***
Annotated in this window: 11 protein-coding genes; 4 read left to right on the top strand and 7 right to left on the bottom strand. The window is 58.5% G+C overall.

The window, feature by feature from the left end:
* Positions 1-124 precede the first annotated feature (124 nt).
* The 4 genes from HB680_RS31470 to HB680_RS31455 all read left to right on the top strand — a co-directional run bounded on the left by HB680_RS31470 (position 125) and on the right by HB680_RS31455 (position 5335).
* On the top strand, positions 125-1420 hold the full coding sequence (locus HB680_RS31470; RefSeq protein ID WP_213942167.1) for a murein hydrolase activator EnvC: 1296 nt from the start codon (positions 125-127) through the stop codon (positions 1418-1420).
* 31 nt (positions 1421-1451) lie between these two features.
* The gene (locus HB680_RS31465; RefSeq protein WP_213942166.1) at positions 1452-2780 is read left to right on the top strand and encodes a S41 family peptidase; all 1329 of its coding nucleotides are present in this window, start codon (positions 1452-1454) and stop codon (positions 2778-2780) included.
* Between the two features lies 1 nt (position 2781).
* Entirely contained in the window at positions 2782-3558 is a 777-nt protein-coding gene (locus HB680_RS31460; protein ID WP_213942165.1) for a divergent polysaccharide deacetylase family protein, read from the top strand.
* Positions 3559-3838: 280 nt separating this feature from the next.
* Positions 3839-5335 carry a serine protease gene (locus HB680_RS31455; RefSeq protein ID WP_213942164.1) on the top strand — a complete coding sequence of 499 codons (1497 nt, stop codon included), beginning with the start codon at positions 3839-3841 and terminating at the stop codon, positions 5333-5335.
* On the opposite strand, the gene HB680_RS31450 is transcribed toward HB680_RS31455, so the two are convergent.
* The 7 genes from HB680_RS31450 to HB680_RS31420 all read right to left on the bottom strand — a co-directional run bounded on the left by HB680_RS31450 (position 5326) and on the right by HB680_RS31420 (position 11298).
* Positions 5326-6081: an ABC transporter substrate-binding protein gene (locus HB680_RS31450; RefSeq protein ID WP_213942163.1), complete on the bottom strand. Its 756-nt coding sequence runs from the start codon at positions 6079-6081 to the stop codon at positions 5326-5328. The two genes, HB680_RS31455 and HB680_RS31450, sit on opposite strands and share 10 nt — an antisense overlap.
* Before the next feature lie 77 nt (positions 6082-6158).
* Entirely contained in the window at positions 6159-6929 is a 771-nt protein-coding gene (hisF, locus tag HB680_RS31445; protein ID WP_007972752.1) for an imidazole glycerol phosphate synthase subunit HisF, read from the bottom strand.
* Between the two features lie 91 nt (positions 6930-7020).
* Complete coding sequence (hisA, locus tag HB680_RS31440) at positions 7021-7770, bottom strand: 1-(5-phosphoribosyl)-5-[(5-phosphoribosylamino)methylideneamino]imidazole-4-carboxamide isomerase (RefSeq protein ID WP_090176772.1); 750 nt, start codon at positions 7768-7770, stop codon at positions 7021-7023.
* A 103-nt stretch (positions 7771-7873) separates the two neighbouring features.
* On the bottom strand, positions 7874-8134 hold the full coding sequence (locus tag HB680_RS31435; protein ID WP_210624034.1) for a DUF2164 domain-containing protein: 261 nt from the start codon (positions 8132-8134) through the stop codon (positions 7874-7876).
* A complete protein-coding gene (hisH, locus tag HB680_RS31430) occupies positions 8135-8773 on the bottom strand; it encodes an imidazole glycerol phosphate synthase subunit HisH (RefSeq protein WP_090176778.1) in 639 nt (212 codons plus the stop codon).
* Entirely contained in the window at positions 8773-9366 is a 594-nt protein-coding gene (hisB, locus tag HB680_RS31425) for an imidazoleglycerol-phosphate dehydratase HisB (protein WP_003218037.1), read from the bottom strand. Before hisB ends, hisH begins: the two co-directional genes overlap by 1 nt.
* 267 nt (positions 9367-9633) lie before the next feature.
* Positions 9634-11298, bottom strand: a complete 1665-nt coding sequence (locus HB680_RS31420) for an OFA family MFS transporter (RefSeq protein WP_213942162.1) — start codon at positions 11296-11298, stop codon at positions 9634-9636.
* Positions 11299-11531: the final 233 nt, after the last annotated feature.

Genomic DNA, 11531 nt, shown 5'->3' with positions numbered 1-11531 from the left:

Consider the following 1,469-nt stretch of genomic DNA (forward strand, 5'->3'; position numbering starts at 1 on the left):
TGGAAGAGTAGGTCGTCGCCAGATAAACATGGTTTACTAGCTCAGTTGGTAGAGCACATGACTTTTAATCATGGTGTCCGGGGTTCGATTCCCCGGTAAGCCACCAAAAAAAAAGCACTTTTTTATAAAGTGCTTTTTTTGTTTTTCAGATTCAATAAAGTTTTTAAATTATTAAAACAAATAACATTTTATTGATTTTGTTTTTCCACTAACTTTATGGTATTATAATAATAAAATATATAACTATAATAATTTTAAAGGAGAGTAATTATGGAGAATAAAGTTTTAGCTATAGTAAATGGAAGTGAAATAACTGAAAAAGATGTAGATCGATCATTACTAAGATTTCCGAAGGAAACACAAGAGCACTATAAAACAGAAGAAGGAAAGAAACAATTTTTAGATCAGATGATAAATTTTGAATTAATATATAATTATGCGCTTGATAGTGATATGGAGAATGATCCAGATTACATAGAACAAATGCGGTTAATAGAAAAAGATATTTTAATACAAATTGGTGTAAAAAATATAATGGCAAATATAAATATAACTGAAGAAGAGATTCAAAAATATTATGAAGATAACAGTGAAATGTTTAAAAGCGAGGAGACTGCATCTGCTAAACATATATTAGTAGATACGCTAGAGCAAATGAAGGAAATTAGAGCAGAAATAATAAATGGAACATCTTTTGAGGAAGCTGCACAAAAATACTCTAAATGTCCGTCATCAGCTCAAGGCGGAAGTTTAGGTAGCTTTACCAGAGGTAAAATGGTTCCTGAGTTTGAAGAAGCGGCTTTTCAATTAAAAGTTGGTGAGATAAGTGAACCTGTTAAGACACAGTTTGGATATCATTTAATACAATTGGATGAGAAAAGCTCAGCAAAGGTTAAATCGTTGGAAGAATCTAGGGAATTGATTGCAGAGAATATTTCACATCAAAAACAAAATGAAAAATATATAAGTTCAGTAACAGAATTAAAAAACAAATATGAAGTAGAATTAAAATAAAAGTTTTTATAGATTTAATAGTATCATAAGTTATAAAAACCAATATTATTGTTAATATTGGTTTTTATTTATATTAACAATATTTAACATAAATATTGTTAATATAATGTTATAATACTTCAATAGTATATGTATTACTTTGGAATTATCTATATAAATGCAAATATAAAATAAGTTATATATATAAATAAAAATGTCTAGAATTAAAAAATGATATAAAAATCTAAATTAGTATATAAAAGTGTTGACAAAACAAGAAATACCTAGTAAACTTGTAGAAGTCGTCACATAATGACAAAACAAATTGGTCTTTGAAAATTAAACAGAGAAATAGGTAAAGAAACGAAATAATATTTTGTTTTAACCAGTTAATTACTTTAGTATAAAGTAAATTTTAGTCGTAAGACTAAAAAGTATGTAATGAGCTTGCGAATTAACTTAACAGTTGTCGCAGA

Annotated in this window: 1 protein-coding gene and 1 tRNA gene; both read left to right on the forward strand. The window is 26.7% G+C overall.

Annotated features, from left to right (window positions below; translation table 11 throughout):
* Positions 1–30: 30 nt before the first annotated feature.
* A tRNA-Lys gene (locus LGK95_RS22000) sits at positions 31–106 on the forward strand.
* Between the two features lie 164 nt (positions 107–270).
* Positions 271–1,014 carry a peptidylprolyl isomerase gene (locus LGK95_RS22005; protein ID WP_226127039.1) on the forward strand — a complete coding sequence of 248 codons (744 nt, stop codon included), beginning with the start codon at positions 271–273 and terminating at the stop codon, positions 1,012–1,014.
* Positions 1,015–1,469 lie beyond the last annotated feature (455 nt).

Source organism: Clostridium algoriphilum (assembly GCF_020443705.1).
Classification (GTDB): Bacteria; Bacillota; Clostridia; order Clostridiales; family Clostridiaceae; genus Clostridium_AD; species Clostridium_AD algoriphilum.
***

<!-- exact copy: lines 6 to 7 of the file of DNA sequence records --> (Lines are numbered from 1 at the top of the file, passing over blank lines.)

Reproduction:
* 31 nt (positions 1421-1451) lie between these two features.
* The gene (locus HB680_RS31465; RefSeq protein WP_213942166.1) at positions 1452-2780 is read left to right on the top strand and encodes a S41 family peptidase; all 1329 of its coding nucleotides are present in this window, start codon (positions 1452-1454) and stop codon (positions 2778-2780) included.